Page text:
Massive GDP revisions in the U.K. have changed the outlook
The U.K. was believed to be a massive underperformer in terms of the economic recovery following COVID. The latest GDP numbers showed that the U.K. economy was still slightly below 2019 levels in the second half of this year.
However, this narrative has completely changed now as the ONS recently published a special report that revised the GDP numbers for the last few years. It turns out the extremely volatile macroeconomic environment during the COVID years also increased measurement errors in official data.
The latest revisions now show that the U.K. economy is actually nearly 1.8% larger right now than we were led to believe just a few weeks ago. This means that the U.K. outperformed Germany – the sick man of Europe again – and is now on par with countries like France and Italy. Not a stellar performance by any means but much better than we thought was the case.
The most volatile quarters were revised
Digging deeper into the ONS report, one can see that the almost the entire upward GDP revision occurred during the two most volatile quarters of the COVID pandemic. The massive decline of more than 20% in Q2 2020 as well as the high growth in Q2 2021 of more than 7% were revised upwards by 0.7 and 0.8 percentage points, respectively.
The unprecedented situation of an economy coming to a temporary standstill followed by a massive growth made it more challenging for statisticians to accurately capture what was happening to GDP at the time.
Services outperforming, construction down, manufacturing in shambles
The bright spot of the U.K. economy is the service sector. The U.K. manufacturing sector has been on a long-term secular decline for decades. The British economy has transformed into being more dependent on the service sector, with Greater London being the epicenter of that transformation. And Brexit dealt another blow to the already struggling British industrial producers, especially the car industry.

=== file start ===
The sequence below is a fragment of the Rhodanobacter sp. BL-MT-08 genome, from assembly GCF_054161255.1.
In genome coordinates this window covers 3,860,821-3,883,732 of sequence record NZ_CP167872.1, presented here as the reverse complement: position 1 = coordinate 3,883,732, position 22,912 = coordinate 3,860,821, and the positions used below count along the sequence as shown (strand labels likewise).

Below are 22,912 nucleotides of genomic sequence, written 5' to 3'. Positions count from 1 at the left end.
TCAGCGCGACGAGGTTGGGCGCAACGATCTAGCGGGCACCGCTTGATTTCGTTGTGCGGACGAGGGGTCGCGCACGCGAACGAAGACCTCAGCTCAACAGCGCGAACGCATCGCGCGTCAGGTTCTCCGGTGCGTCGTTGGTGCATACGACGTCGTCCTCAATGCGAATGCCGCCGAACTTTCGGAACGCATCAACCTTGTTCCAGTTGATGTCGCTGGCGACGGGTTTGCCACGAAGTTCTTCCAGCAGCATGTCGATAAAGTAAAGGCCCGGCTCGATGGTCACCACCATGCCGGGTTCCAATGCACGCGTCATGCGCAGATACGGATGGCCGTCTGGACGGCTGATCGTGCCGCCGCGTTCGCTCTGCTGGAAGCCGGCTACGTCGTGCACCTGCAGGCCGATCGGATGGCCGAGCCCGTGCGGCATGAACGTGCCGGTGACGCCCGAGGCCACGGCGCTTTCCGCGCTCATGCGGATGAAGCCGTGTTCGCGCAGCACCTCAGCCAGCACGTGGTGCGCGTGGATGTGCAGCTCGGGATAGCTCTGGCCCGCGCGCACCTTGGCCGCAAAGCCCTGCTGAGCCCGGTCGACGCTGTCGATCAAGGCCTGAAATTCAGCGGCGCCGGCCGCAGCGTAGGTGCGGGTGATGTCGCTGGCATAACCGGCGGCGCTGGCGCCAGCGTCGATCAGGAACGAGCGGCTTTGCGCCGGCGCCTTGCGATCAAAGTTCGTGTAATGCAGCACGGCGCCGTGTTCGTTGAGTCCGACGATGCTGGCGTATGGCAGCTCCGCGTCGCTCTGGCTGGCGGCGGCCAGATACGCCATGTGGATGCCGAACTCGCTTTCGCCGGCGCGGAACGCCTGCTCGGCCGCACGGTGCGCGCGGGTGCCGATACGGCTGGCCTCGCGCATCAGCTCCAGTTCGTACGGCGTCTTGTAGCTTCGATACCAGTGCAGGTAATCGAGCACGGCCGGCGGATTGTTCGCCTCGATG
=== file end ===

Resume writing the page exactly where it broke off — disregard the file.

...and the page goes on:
As the following table shows, manufacturing is the sector that has seen the largest downward revision of more than 12%, followed by construction with a downward revision of 2.8%. The U.K. economy grew faster than expected thanks to large upward revisions for the service sector of 3.8%. And because services are nowadays by far the largest part of GDP – more than 60% – this was enough to lift the economy’s monthly GDP series by almost a percentage point.
The output decline in production was much steeper than previously estimated in the following industries: chemicals, machinery and equipment, electrical equipment, and manufacture of basic metals and metal products.
When it comes to the service sector, output increased by more than previously estimated in human health and social work, and wholesale and retail trade.
A large share of the healthcare sector as well as most of the retail trade were shutdown throughout 2020 during the initial stage of the pandemic. The intermittent lockdowns that lasted for weeks at a time were obviously affecting the service sector the most. The COVID vaccine rollout in 2021 then led to a stronger recovery in both of these sectors than previously recorded in the national GDP statistics.
The ONS is one of the first national statistics offices to follow new OECD guidelines to update estimates for GDP figures with the use of so-called supply and use tables (granular output data for each industry). The updated data shows that the U.K. economy was larger than previously estimated at the end of 2021 and the GDP revision increased U.K. GDP by almost two percent.
This means, that contrary to earlier estimates, the U.K. economy is not a clear underperformer anymore since the beginning of the pandemic but has grown just as much as France and Italy (and more than Germany).
That being said, other countries still need to update their GDP estimates as well. It is conceivable that other advanced economies will also see a slight bump in their GDP data in the coming years. The U.K.’s “catch-up growth” might turn out to be temporary after all once other countries have revisited their GDP statistics for those two volatile years.